Heat and drought stress are forming two of the main environmental constraints on wheat production in Sub-Saharan Africa. For example, in Sudan temperatures often exceed 41°C and this severely undermines the flowering and grain-filling stages of wheat, leading to low national average of only 2 ton/ha, and often total crop failure. The increasing occurrence of extreme heat and drought spells due to climate change is making this situation even worse. More precisely, a 1°C rise in average temperature is known to decrease the productivity of wheat by 3-10%, and when 4°C warmer the crop’s productivity drops by a whopping 34%. The International Center for Agriculture Research in the Dry Areas (ICRARDA), in partnership with National Agricultural Research Systems, has developed a series of heat-tolerant wheat varieties that were successfully released across countries in the Sahelian zone. These improved lines of wheat are able to withstand temperatures that are 4°C higher than normal which offers real advantage for production zones subject to heat at critical times during the growing season. Higher and more stable yields over successive growing seasons are achieved by farmers that cultivate heat-tolerant wheat varieties, reaping up to 6 ton/ha. Expansion of the area planted to newly released lines of wheat that withstand heat stress has led to the replacement low-yielding and less adapted genotypes, and significant increases of wheat production in the Sahel over the past few years.
Breeding for heat-stress tolerance in wheat varieties is achieved through conventional methods, including multi-location screening, shuttle breeding, double haploids, marker-assisted selection and key location phenotyping. The key mechanisms against heat and drought stress of improved lines are super-early maturing traits (within 90 days), next to canopy structure and thermostability of physiological processes. Farmers in Sudan who use these newly developed wheat varieties, together with best agronomic practices, have managed to increase wheat grain harvests from 2.5 ton/ha to 5 ton/ha. Drought resistant varieties were developed that achieve 75% of their yield potential with less than 200mm of moisture and heat stress, whereas common non-improved varieties show a 50% yield loss under those extreme conditions. Various other improved traits can be stacked in lines of wheat that possess heat stress tolerance, including high water use efficiency and immunity to diseases and pests like yellow stem rust. Before heat tolerant varieties are released there is need for participatory testing so that its agronomic and nutritional characteristics match the preference of farmers. It is important to pre-select wheat varieties (and crop management techniques) for specific growing areas so it is simpler to evaluate and promote the technologies with farmers.
Wheat varieties that can withstand heat and drought stress offer large benefits for production in all growing areas of Sub-Saharan Africa because extreme temperatures and reduced precipitation are occur widely and more frequently due to climate change. This suitability includes rain-fed systems cultivated during summer months in Ethiopia, Eritrea, Kenya, Uganda, Rwanda, Burundi, Tanzania and South Africa, as well as irrigated systems cultivated in the dry winter months across lowlands from Zambia, Zimbabwe, Malawi, Madagascar, Mozambique, Nigeria, Senegal, Mali and Sudan. Owing to the trait of heat tolerance it is also possible for farmers to grow wheat crops in non-traditional locations such as dryland regions in the Sahel characterized by temperatures of 30-40°C and rainfall below 250mm.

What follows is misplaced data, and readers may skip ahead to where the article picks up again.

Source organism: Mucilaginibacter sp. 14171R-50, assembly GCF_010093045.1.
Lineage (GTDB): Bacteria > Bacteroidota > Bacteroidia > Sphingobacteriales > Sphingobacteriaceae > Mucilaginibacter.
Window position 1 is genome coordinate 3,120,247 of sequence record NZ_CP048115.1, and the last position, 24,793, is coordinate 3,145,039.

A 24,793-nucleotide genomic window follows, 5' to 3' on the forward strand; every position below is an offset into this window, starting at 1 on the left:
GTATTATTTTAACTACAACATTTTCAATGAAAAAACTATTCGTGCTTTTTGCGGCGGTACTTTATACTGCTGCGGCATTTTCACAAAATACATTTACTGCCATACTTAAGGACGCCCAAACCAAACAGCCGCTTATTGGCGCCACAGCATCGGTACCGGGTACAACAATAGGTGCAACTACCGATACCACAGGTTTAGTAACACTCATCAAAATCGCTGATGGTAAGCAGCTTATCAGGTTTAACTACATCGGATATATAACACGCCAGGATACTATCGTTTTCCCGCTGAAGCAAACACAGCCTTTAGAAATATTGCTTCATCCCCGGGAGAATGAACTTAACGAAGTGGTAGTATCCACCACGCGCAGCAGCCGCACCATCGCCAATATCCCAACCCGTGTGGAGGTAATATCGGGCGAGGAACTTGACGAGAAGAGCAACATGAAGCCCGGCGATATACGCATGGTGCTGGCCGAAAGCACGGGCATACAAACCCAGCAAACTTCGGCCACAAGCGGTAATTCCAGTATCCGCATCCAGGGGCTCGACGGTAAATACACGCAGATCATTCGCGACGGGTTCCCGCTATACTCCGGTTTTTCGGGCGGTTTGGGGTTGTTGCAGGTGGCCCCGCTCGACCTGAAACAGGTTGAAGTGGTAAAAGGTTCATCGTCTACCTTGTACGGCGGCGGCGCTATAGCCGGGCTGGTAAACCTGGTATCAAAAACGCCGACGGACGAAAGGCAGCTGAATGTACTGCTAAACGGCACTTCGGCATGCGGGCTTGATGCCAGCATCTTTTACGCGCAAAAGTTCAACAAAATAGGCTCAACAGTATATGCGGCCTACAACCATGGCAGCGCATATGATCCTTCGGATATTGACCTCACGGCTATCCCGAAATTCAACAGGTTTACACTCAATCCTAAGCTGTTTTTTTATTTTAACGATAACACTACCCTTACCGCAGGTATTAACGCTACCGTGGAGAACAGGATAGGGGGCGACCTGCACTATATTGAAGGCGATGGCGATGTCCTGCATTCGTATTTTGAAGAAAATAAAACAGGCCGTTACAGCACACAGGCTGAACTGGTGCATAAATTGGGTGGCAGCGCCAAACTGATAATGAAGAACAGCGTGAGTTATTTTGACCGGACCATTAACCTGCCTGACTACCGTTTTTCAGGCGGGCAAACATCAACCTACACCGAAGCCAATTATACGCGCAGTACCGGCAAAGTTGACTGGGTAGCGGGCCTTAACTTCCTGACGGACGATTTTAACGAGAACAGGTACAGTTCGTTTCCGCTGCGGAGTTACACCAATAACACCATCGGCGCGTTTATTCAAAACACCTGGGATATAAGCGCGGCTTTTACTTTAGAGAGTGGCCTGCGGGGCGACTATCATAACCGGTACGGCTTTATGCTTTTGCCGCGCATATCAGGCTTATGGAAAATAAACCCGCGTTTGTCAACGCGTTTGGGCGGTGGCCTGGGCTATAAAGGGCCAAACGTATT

Since 2013, more than 30 climate resilient wheat varieties that combine high yield potential, and heat and drought tolerance have been released by ICARDA across countries in Sub-Saharan Africa. This collection of lines is characterized by an early harvest maturity (90-100 days), morphological and physiological protection mechanisms against extreme temperature and low rainfall, and good bread-making quality (14-15% protein content). Resistance to stem rust diseases like Ug99 that are common across Eastern and Southern Africa is possessed by a series of heat and drought tolerant varieties that were developed through conventional breeding or genetic modification.
Seed multiplication of heat and drought tolerant wheat varieties in Sub-Saharan Africa, like elsewhere in the world, is done by private companies, and commercial and small-scale farmers themselves. The process is the same as for other cultivar, and involves 3-4 growing cycles starting from breeder seed which is provided by national and international agricultural research centres. In a first step, (pre-)basic seed is produced that gets carefully inspected for deviances for ensuring true-to-type seed passes on. The basic seed is then planted again to produce certified seeds for distribution and sales. Farmers can use certified seed from wheat crops for maintaining a stock of planting material through different in-field techniques, such as the ear-to-row method where a number of well-performing ears is separated and planted in single line row. Heat and drought tolerant wheat varieties are cultivated on farmer fields using the same planting density and mineral fertilizer input as other improved cultivars, following local recommendations. Further agronomic interventions such as reduced tillage, permanent soil covering, raised bed planting, soil fertility management, integrated pest management and efficient irrigation systems are typically needed for achieving maximal yields and strengthening resilience of the cropping system.
Raised bed furrow irrigation (and supplimental sprinklers), Conservation agriculture and zero tillage, Integrated pest, disease and weed management